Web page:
The strength of the retailers has, perhaps, been seen more in the pressure they have been able to exert on the owners of even the strongest brands (and in particular on the owners of the weaker third and fourth brands). Relationship marketing has been applied most often to meet the wishes of such large customers (and indeed has been demanded by them as recognition of their buying power). Some of the more active marketers have now also switched to ‘category marketing’—in which they take into account all the needs of a retailer in a product category rather than more narrowly focusing on their own brand.

At the same time, generic (that is, effectively unbranded goods) have also emerged. These made a positive virtue of saving the cost of almost all marketing activities; emphasizing the lack of advertising and, especially, the plain packaging (which was, however, often simply a vehicle for a different kind of image). It would appear that the penetration of such generic products peaked in the early 1980s, and most consumers still seem to be looking for the qualities that the conventional brand provides.



Aspirational brand


In consumer marketing, an aspirational brand (or product) is one that a large segment of its exposure audience wishes to own, but for economical reasons cannot. An aspirational product implies certain positive characteristics to the user, but the supply appears limited due to limited production quantities.

An important characteristic of an aspirational product is that the part of its exposure audience that is at present economically unable to purchase it, thinks of itself as having a fair probability of at a certain point in the future being able to do so. This part of the exposure audience is referred to as the aspirational audience, whereas the part of the exposure audience that already can afford the product is called the consumption audience. Consumption audience and aspirational audience together form the aspirational product’s target audience, which typically represents 30%-60% of the exposure audience

Weak aspirational brands have target audiences that are almost as large as their exposure audiences (e.g. mp3 player brands), and are therefore slowly becoming commodity brands, e.g. brands with consumption audiences that coincide with the exposure audience (and therefore, brands without an aspiring audience).

As a general rule, an aspirational brand and its products can command a price premium in the marketplace over a commodity brand. This ability can to a large extent be explained by the consumer’s need for invidious consumption for which he is willing to pay a premium. The smaller the size of the product’s target audience compared to the exposure audience, the more the product satisfies this need, and the higher the premium that such a consumer is prepared to pay.

Individual branding

Individual branding, also called multibranding, is the marketing strategy of giving each product in a product portfolio its own unique brand name. This is contrasted with family branding in which the products in a product line are given the same brand name. The advantage of individual branding is that each product has a self image and identity that’s unique. This facilitates the positioning process. That means that there are less Halo-effects and one can position all products differently without making trade-offs. Companies such as Coca-Cola Co. have adopted this approach for instance, Coca-Cola and Bacardi Mixers both which have their own unique brand name but are owned and marketed by Coca-Cola Co.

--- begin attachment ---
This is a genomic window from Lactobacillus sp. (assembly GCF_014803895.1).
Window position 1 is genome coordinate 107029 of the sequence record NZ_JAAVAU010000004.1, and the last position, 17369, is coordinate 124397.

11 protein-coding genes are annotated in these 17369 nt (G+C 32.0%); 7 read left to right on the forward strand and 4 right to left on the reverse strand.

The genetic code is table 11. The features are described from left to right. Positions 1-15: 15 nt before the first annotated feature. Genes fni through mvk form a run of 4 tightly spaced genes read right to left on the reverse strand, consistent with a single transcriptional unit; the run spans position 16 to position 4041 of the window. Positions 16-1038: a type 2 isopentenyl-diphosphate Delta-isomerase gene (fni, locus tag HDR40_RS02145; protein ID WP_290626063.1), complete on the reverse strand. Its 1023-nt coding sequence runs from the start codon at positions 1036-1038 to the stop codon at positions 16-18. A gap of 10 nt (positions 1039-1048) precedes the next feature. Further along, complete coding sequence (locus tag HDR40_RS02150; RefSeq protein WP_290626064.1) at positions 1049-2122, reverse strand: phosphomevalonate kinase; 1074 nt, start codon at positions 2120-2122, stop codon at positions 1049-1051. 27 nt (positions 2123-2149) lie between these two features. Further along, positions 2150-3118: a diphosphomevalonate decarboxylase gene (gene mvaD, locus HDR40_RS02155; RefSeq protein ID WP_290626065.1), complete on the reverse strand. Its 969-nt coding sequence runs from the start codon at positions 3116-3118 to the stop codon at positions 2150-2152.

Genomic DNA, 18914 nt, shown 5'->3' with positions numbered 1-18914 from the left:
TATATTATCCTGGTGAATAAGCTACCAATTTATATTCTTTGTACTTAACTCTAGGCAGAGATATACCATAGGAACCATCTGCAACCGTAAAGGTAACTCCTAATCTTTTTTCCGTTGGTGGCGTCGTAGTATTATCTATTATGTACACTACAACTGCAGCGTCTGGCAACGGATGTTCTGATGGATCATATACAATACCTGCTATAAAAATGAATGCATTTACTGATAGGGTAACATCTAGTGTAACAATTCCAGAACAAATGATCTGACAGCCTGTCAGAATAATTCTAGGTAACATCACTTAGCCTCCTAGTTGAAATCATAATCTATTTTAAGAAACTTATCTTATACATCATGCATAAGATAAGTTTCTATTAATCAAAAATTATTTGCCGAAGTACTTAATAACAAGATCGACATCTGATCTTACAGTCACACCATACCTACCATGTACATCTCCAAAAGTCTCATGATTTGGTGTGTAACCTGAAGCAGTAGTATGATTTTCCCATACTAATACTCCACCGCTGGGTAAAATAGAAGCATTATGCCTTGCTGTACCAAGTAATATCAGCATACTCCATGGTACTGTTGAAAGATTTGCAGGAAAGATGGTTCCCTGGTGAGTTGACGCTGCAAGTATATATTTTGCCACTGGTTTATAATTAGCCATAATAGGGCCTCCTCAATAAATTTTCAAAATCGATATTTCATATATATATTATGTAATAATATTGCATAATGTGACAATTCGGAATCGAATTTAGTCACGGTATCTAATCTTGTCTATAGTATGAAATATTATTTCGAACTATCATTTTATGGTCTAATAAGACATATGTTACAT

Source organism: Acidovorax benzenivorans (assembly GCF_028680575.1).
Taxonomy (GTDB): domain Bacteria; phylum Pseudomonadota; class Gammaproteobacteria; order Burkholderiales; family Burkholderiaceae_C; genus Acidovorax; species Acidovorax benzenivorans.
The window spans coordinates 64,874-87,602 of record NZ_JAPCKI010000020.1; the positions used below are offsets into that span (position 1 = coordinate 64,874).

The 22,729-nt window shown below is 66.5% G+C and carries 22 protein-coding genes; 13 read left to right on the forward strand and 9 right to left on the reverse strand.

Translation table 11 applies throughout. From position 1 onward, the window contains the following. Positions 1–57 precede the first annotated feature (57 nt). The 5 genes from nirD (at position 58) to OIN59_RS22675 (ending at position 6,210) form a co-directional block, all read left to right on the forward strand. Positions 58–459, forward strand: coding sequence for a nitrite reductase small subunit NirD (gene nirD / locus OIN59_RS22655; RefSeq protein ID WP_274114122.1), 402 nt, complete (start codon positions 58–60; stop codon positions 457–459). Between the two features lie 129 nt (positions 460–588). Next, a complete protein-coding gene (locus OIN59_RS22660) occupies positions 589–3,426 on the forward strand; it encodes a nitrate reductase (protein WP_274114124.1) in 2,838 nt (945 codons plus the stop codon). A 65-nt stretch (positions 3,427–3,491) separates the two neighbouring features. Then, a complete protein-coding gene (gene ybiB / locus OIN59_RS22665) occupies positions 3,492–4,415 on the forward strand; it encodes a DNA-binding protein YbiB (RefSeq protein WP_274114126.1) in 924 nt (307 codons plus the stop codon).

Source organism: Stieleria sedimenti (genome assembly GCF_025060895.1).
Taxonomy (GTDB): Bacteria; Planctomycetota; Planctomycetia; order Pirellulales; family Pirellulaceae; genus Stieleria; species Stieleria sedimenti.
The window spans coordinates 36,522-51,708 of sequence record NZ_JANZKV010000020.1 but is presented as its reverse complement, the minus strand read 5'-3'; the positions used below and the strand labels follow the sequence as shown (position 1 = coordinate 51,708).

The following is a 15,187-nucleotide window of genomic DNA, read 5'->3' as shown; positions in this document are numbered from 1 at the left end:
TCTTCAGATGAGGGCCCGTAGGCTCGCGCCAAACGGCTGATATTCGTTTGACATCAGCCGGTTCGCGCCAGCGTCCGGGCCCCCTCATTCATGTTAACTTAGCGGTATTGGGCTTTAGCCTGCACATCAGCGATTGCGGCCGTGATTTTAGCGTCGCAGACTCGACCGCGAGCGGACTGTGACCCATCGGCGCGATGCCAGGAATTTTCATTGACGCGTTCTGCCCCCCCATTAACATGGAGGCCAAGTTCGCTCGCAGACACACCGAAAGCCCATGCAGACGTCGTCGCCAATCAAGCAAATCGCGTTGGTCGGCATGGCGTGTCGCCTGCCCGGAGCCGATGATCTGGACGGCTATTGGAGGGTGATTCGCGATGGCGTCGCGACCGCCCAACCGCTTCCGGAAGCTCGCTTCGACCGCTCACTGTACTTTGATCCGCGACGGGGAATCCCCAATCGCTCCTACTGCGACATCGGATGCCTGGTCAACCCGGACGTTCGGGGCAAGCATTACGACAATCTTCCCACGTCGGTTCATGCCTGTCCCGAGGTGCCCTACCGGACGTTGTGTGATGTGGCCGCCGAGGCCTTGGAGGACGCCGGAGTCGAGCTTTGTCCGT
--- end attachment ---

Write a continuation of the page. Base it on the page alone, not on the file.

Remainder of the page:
Additionally the term individual branding is used for keeping the brands of a company unchanged after a merger and acquisition.

see also marketing, brand, advertising, target market, brand management

Personal branding

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Personal branding is the process whereby people and their careers are marketed as brands.[1] It has been noted that while previous self-help management techniques were about self-improvement, the personal branding concept suggests instead that success comes from self-packaging.[2] The term is thought to have been first used and discussed in an 1997 article by Tom Peters.[3]

Brand loyalty has been proclaimed by some to be the ultimate goal of marketing.[1] In marketing, brand loyalty consists of a consumer’s commitment to repurchase the brand and can be demonstrated by repeated buying of a product or service or other positive behaviors such as word of mouth advocacy.[2] True brand loyalty implies that the consumer is willing, at least on occasion, to put aside their own desires in the interest of the brand.[3]

Brand loyalty is more than simple repurchasing, however. Customers may repurchase a brand due to situational constraints, a lack of viable alternatives, or out of convenience.[4] Such loyalty is referred to as “spurious loyalty”. True brand loyalty exists when customers have a high relative attitude toward the brand which is then exhibited through repurchase behavior.[2] This type of loyalty can be a great asset to the firm: customers are willing to pay higher prices, they may cost less to serve, and can bring new customers to the firm.[1][5] For example, if Joe has brand loyalty to Company A he will purchase Company A’s products even if Company B’s are cheaper and/or of a higher quality.

An example of a major brand loyalty program that extended for several years and spread worldwide is Pepsi Stuff. Perhaps the most significant contemporary example of brand loyalty is the fervent devotion of many Mac users to the Apple company and its products.